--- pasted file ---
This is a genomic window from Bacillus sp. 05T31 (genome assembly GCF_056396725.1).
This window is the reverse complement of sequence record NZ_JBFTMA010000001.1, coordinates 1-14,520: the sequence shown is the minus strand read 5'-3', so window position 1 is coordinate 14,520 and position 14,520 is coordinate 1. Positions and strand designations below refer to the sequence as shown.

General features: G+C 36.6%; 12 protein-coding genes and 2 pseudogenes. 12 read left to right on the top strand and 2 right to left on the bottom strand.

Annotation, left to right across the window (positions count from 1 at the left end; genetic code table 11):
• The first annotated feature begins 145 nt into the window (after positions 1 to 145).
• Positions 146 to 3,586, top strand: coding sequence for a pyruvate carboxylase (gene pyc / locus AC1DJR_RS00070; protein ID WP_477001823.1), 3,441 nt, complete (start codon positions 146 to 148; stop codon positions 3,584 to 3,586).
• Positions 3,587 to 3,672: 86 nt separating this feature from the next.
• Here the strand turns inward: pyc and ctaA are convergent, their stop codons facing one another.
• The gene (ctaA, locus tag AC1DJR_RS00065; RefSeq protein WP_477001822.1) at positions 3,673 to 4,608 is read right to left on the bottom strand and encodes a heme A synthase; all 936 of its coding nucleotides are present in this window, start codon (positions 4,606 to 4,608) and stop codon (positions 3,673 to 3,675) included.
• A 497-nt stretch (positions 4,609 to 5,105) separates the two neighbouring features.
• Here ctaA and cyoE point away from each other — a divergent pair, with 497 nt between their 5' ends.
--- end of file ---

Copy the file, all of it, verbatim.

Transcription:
This is a genomic window from Bacillus sp. 05T31 (genome assembly GCF_056396725.1).
This window is the reverse complement of sequence record NZ_JBFTMA010000001.1, coordinates 1-14,520: the sequence shown is the minus strand read 5'-3', so window position 1 is coordinate 14,520 and position 14,520 is coordinate 1. Positions and strand designations below refer to the sequence as shown.

General features: G+C 36.6%; 12 protein-coding genes and 2 pseudogenes. 12 read left to right on the top strand and 2 right to left on the bottom strand.

Annotation, left to right across the window (positions count from 1 at the left end; genetic code table 11):
• The first annotated feature begins 145 nt into the window (after positions 1 to 145).
• Positions 146 to 3,586, top strand: coding sequence for a pyruvate carboxylase (gene pyc / locus AC1DJR_RS00070; protein ID WP_477001823.1), 3,441 nt, complete (start codon positions 146 to 148; stop codon positions 3,584 to 3,586).
• Positions 3,587 to 3,672: 86 nt separating this feature from the next.
• Here the strand turns inward: pyc and ctaA are convergent, their stop codons facing one another.
• The gene (ctaA, locus tag AC1DJR_RS00065; RefSeq protein WP_477001822.1) at positions 3,673 to 4,608 is read right to left on the bottom strand and encodes a heme A synthase; all 936 of its coding nucleotides are present in this window, start codon (positions 4,606 to 4,608) and stop codon (positions 3,673 to 3,675) included.
• A 497-nt stretch (positions 4,609 to 5,105) separates the two neighbouring features.
• Here ctaA and cyoE point away from each other — a divergent pair, with 497 nt between their 5' ends.